Tuesday, January 14, 2014

Why my childhood sibling band, 'Keane and the Cheezits,' is still important to me: an ode to my younger siblings

The original 'Keane and the Cheezits' album

When I was a kid, one of the things my younger siblings, my sister Vale and brother Lane, and I did for fun, especially on car trips, was to bring a little tape recorder and a blank cassette tape and record ourselves doing silly things (we referred to them as "funny tapes") like pretending we were on a crazy cooking show (I was "Chef Cookie," Vale was "Chef Bread" and Lane "Chef Apple." My older brother did not participate in any of this, as he must have thought himself too cool and old by this point.)  At some point, one of our ideas was to create our own little band called "Keane and the Cheezits."  This must have been when I was in middle school, around the same time I had my first attempts at composing music.  We made up one or two songs and recorded them on the 'funny tapes' and we even had my mom use the camcorder to film a little music video of one of them once.  But, (perhaps fortunately), these documents are all lost, or at least buried somewhere within our parent's attic.

However, there is one piece of "Keane and the Cheezits" history that has survived: an entire hour-long album (the only one we made, although we always talked about doing another one).  Around the time I entered high school, we decided, probably because this was about the time I was really getting into rock from the 60's and 70's, to record this full album just for fun.  At this point, I was fairly accomplished musically, had played piano for about 6 years, guitar for a couple, and could do some stuff on a handful of other instruments, but Vale was only about 9 or 10 and just had some very basic piano skills, and Lane had no musical training whatsoever, so we didn't have a lot of skills or experience to work with.  (I would like to point out that my sister is now a very accomplished classical singer and a school music teacher, and my brother has played trumpet in his college jazz band and sung in high school a cappella groups.)  But looking back, I'm pretty amazed at what we actually created.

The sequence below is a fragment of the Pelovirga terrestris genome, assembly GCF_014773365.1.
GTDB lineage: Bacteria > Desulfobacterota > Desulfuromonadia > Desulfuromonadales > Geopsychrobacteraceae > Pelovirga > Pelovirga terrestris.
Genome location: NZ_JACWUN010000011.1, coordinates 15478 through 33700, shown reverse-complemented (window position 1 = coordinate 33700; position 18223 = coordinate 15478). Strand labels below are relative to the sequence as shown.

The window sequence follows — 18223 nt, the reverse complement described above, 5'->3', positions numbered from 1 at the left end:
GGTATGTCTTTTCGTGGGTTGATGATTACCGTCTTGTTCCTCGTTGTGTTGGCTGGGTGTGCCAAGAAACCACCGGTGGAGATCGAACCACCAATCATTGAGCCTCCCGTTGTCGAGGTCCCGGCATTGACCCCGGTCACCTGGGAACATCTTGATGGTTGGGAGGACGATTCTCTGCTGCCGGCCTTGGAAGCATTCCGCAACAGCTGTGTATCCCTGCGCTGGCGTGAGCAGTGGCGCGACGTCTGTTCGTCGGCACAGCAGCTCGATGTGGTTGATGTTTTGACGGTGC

We followed a few key guidelines (although we didn't discuss them, they just kind of developed as we went along): we only ever did a single take for each song, most of the music and the words were improvised on the spot (I'd estimate about 80%), and most of the songs were about animals, with names like "Goat Cheeze," "I've Been to France on a Goat with No Name," "Fish Don't Stink," and "My Llama Ran Away."  I played guitar, piano, harmonica, organ (an old electric one that my parents bought at a yard sale and put in the basement,) and sang, Vale sang, played the melodica, a little bit of piano and organ, and a few notes on tenor saxophone, and Lane, who was just 7 or 8 at the time and had no musical training, sang (sometimes in his 'opera voice') and did what he could on a cornet, kazoo, but primarily the drums (really just pots and pans).  We had a lot of fun, which you can hear in the music itself, and, for us at least, it was fun to listen to.  I made a couple copies (cassette copies dubbed on a tape deck) and gave them to a small number of friends at school that I thought might enjoy it, and, very unexpectedly, it somehow made it around the school, nearly developing a strange cult following.  I remember at some point meeting another kid from a couple grades lower who said "Whoa, are you the guy from 'Keane and the Cheezits?!?!?"